More than 150 civil society and indigenous organisations, and academics, from more than 50 countries, published an open letter calling on world leaders to put human rights at the centre of environmental policy.
Respecting and protecting human rights and protecting the environment are inextricably linked. Yet while Heads of State from 88 countries have called to end siloed thinking in the Leaders Pledge for Nature, environmental policy-making still too often excludes or sidelines human rights.
Today we, the undersigned – a broad range of indigenous peoples’ organisations, civil society groups, including human rights, environmental and conservation organisations and human rights, land and environmental defenders, as well as academics and experts from the Global South and North –call on the world’s leaders to bring together human rights, environmental and climate in policy-making in order to secure a just, equitable and ecologically healthy world for all.
The reciprocal relationship between nature and people has existed since time immemorial, but it is now unbalanced. There are countless examples in all parts of the world of how forests, savannas, fresh water sources, oceans, and even the air itself, are being privatised, polluted and destroyed by industries such as agriculture, timber, pulp and paper, mining and oil and gas extraction. These and many other industries not only wreak destruction on Mother Earth, but they also have direct and devastating impacts on human rights. Indigenous peoples and local communities living in close proximity to the production, extraction and processing of raw materials suffer dispossession of their lands, impoverishment, deterioration of their health, and destructive impacts on their culture, among many other abuses. In turn, human rights, land and environmental defenders who seek to prevent these violations suffer threats, criminalisation and violent attacks, and increasingly, killings.
The costs of both environmental destruction and measures to address this often fall disproportionately on those already in precarious positions – such as indigenous peoples, afro- descendants, local communities, women, children and youths, and poorly-paid workers, particularly in the Global South but also in the Global North – while the profits of the largest and most environmentally-damaging industries, and the wealth of their owners and financers, continues to grow. It is unforgivable that polluting industries profit at the expense of the health and human rights of marginalised communities. And, ultimately, this environmental destruction has indirect human rights impacts on us all.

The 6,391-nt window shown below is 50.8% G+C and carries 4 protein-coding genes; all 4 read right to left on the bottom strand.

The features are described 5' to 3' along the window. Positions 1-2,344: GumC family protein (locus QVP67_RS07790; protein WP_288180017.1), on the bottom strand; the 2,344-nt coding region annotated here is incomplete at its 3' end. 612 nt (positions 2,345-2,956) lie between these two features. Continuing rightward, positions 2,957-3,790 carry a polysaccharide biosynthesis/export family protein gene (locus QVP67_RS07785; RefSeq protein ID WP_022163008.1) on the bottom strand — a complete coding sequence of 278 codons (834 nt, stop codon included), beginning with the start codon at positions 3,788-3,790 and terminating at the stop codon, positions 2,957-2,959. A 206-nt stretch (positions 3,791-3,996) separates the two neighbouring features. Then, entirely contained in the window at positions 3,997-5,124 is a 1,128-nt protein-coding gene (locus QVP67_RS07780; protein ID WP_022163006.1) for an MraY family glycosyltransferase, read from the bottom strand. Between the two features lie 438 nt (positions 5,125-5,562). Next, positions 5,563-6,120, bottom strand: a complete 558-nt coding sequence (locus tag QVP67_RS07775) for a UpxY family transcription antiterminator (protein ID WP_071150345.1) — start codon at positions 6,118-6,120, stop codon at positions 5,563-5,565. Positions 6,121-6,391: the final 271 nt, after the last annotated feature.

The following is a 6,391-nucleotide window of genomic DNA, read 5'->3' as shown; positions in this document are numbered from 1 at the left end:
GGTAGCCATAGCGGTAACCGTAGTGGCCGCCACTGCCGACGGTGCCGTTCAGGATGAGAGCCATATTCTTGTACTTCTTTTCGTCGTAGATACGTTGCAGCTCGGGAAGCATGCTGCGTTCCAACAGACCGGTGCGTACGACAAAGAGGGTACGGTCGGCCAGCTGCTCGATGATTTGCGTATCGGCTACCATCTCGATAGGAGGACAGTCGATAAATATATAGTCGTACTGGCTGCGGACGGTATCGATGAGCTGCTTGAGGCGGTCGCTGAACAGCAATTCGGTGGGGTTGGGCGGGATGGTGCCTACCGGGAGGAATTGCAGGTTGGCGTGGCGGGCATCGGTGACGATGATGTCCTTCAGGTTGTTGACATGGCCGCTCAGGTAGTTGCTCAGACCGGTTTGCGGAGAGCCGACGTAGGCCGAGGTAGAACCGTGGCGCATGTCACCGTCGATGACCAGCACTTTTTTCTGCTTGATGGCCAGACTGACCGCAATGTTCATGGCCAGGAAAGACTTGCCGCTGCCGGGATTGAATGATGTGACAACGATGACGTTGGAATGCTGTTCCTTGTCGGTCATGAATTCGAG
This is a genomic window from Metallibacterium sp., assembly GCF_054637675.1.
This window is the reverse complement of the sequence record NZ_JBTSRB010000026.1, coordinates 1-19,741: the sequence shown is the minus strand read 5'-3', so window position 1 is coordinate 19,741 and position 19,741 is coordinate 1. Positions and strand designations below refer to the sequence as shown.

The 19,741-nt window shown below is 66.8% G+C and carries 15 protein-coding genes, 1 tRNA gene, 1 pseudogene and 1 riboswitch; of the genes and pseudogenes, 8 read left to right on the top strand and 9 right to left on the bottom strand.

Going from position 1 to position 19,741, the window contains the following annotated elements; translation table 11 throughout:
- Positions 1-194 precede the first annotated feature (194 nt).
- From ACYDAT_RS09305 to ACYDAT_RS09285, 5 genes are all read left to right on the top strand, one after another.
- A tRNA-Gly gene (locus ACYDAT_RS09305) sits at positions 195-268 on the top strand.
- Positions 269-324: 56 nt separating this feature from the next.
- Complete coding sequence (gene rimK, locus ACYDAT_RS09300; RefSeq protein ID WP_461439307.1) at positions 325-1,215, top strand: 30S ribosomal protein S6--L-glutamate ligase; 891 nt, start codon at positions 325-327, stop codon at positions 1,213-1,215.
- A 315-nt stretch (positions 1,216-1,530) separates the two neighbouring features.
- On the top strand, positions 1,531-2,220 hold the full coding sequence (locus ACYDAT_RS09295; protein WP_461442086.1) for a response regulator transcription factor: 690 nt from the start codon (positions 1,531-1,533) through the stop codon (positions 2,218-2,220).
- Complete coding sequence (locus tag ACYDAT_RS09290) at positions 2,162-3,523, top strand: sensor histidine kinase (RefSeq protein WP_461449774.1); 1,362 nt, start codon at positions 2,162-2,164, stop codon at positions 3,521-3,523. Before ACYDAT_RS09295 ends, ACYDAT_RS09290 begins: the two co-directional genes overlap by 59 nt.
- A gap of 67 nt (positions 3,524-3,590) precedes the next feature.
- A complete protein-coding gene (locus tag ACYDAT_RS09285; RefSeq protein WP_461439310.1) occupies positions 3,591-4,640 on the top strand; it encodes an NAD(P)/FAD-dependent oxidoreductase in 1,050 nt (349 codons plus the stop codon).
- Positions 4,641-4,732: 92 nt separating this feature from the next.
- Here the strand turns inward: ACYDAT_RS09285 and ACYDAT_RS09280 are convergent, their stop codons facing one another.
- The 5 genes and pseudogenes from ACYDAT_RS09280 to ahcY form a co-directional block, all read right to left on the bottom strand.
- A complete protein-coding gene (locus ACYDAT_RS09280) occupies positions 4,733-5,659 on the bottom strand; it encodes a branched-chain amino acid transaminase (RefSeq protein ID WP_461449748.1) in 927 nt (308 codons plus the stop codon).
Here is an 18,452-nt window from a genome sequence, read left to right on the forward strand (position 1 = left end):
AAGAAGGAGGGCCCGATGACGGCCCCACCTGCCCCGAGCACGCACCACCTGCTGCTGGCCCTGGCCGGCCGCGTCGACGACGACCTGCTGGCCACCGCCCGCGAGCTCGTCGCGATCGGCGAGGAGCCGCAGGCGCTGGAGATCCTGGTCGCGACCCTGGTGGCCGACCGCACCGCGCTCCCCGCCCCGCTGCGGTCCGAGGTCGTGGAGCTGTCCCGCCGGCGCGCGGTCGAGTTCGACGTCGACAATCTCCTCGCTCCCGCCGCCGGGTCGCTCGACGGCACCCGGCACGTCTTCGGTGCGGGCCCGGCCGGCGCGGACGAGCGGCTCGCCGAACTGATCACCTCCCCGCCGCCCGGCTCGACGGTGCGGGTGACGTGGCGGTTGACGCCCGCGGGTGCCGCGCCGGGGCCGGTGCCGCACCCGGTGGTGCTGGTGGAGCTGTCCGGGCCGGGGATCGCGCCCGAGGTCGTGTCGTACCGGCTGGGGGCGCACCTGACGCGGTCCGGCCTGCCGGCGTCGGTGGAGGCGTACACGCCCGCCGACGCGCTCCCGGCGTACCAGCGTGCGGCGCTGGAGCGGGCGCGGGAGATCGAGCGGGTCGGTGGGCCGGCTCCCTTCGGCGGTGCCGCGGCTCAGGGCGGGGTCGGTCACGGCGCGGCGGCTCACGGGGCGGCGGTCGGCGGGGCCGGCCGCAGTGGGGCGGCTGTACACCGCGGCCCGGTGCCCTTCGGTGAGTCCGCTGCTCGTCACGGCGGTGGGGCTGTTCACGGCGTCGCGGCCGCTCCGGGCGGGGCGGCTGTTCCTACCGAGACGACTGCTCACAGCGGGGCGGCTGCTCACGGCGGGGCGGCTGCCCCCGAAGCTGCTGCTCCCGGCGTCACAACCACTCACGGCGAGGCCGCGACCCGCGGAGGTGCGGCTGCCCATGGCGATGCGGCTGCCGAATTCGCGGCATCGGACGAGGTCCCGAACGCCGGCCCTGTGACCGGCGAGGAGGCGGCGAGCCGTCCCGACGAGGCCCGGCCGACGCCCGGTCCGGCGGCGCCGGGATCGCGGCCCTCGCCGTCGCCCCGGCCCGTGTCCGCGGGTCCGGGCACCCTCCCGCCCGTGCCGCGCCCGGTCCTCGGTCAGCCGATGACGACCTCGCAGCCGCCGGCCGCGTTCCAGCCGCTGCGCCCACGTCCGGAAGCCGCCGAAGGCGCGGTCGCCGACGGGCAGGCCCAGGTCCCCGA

Just this month the Human Rights Council adopted a resolution recognising the Right to a Healthy Environment. Yet while there is evidence that the protection of human rights can lead to better environmental outcomes, calls for recognition of the holistic and indivisible nature of human rights and the environment often go unheeded in global, regional and national environmental and climate policy forums.
This must change. As a global community we face multiple, intersecting crises: increasing human rights abuses and environmental harms by companies, land grabs, the loss of food and water sovereignty, increasing poverty and inequality, increased attacks and killings of defenders, climate change- induced disasters and migration, the diminishing health of the oceans and critical biodiversity loss. Resolving these crises demands a holistic approach to environmental policy that embeds human rights and tackles systemic problems, including historically rooted social injustice, ecological destruction, state capture by corporations, corruption and impunity, as well as social and economic inequality.
We urge world leaders to ensure that all policymaking related to the environment – including the climate and biodiversity crises, ownership and use of land, water and resources, ecosystem degradation, corporate accountability and trade, among others – address human rights and the environment in an integrated manner. This would help to catalyse the transformative action that is urgently required.
Respect for, protection, promotion and fulfilment of human rights, and the protection of those who defend them, must be an essential and non-negotiable part of measures adopted in upcoming negotiations at the UN Convention of Biological Diversity, COP15, and the UN Framework Convention on Climate Change, COP26. Human rights must also be central to regional and national level climate and environmental policies, such as proposed deforestation legislation in the UK, the EU and the USA, which must be further strengthened. The time to act is now: we call on you to unite human rights, climate and the environment once and for all. In doing so, you can help us and our future generations to thrive by living in harmony with nature. And in doing so, you can affirm that both nature and people have intrinsic worth and that governments are serious about living up to their duty both to protect Mother Earth and to respect, protect and fulfil human rights.